THE INTERACTION OF SOCIAL AND CULTURAL FACTORS AFFECTING DIETARY PATTERNS IN RURAL AND URBAN SONORA, MEXICO (FOOD, MIGRATION, NUTRITION).
AuthorBAER, ROBERTA DALE.
KeywordsFood habits -- Mexico -- Sonora (State)
Diet -- Mexico -- Sonora (State)
Ethnology -- Mexico -- Sonora (State)
MetadataShow full item record
PublisherThe University of Arizona.
RightsCopyright © is held by the author. Digital access to this material is made possible by the University Libraries, University of Arizona. Further transmission, reproduction or presentation (such as public display or performance) of protected items is prohibited except with permission of the author.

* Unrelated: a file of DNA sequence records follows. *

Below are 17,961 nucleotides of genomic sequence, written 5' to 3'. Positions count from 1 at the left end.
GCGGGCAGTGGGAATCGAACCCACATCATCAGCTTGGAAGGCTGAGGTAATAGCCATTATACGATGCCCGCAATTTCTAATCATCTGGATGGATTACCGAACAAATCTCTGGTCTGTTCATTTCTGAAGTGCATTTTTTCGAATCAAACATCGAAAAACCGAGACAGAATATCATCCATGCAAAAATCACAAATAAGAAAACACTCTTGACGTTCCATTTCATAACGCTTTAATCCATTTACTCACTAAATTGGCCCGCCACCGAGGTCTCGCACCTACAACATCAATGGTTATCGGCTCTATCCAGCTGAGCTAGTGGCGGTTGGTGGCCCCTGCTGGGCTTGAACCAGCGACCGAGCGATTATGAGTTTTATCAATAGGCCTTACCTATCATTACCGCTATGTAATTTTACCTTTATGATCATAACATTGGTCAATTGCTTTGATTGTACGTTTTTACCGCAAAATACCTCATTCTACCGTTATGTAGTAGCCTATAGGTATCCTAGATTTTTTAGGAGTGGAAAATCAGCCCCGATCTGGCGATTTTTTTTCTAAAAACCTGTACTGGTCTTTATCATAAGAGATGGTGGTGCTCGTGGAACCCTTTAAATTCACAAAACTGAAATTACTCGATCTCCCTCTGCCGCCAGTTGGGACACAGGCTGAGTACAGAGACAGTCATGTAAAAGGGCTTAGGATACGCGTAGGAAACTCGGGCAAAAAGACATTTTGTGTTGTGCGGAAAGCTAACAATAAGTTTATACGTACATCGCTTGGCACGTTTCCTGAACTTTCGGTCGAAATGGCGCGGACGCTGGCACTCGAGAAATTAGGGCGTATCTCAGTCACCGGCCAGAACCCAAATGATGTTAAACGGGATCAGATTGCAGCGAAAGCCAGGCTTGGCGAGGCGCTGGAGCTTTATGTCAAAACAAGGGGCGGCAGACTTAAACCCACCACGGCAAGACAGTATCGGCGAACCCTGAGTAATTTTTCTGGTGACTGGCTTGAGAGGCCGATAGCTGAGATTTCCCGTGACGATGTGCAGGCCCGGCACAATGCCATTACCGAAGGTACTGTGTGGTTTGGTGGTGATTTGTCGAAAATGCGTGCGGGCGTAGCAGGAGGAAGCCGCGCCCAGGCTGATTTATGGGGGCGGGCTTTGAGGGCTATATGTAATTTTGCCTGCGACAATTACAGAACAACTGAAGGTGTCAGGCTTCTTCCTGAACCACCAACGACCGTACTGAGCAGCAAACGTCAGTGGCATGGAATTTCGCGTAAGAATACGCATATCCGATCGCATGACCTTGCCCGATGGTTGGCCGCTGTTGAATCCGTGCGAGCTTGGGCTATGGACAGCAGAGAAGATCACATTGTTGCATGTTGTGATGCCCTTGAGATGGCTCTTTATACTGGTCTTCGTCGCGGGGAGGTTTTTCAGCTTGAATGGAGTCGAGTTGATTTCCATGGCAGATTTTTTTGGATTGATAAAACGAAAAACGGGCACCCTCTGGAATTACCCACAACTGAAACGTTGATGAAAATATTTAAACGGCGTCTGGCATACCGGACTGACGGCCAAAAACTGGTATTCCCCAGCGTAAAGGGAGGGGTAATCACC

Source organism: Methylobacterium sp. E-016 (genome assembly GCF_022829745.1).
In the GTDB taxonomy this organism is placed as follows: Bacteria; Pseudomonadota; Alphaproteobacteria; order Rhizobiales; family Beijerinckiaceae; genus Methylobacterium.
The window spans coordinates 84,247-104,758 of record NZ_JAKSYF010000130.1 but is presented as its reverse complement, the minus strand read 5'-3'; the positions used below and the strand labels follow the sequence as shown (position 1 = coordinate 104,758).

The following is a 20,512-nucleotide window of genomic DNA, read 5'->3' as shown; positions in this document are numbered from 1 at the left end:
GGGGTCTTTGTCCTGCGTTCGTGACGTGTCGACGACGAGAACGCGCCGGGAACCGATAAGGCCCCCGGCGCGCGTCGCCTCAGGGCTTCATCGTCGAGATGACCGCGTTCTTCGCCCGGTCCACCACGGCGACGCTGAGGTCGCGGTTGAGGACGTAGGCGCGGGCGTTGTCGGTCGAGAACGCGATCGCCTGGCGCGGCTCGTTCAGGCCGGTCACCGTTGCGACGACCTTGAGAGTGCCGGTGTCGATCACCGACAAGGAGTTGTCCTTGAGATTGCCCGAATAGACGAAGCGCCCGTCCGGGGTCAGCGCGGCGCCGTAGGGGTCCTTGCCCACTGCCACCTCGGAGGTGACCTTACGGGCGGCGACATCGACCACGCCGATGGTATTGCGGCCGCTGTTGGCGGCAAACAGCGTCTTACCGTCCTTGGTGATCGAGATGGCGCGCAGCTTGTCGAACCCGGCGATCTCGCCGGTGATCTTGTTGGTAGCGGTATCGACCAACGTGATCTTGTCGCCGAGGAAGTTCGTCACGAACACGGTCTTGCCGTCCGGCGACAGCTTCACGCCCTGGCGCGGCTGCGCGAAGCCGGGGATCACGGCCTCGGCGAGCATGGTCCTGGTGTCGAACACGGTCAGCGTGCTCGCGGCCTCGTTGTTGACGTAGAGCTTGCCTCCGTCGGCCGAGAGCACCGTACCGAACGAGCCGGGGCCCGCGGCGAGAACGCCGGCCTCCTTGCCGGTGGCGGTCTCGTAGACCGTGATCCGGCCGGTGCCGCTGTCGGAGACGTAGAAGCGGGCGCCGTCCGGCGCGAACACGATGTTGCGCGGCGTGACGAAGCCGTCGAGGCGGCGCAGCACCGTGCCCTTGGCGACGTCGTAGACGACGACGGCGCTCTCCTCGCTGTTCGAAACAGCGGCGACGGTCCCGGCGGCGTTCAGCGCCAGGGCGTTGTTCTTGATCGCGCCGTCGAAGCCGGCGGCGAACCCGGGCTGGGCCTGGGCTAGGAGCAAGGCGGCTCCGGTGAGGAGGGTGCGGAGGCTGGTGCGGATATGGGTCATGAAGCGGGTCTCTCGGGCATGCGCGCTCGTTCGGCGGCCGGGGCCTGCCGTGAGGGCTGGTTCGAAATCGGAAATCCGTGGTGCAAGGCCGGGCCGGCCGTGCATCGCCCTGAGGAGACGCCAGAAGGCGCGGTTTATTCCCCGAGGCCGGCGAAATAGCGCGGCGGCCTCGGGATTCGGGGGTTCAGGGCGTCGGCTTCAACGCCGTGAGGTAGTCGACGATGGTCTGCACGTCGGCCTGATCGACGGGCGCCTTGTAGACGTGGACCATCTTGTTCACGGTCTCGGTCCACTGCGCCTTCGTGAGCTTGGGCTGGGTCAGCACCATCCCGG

AbstractA necessary pre-requisite to the development of effective food and development policies involves understanding the intermediate steps and relationships between income and nutritional status. This study focuses on the social and cultural factors which are of importance in the determination of dietary patterns under normal circumstances. Four populations were studied (a total of 105 households) in Sonora, Mexico, an area of prevalent mild to moderate malnutrition: rural residents of Arroyo Lindo, migrants from there to Hermosillo, households in which both husband and wife were born in Hermosillo, and households with an American wife. The social and cultural variables investigated included: income, subsistence pattern, prestige, material culture, ethnicity, women's roles, intrahousehold food distribution, rural-urban residence, and nutritional knowledge. Data were collected over a 4-8 day period for each household on both actual food consumption (3 1-day recalls for each member of the household) and ethnographic aspects of dietary patterns. It was found that all of the variables interact through the "invisible variable" of available income. This refers to income which is available to those responsible for household expenditures to spend on houshold needs, including food. In Sonora, it includes the husband's and/or wife's earnings, plus that portion of any other household wage earner's income which is given to either the husband or wife. Husbands and wives use their incomes primarily for household needs, while other wage earners do not contribute equivalent proportions of their earnings to the household. This results in differences between total household income and available income. While husbands (and men in general) tend to retain more of their earnings for personal expenses than do wives (and women in general), calculation of available income focused on role, rather than gender of the wage earner. Using the concept of available income makes it clear that the interaction of the other variables and their effect on dietary patterns is through affecting the amount of available income, or how this amount is allocated. The importance of social and cultural variables in affecting dietary patterns is demonstrated by considering the ways their manipulation might ameliorate Sonoran nutritional problems.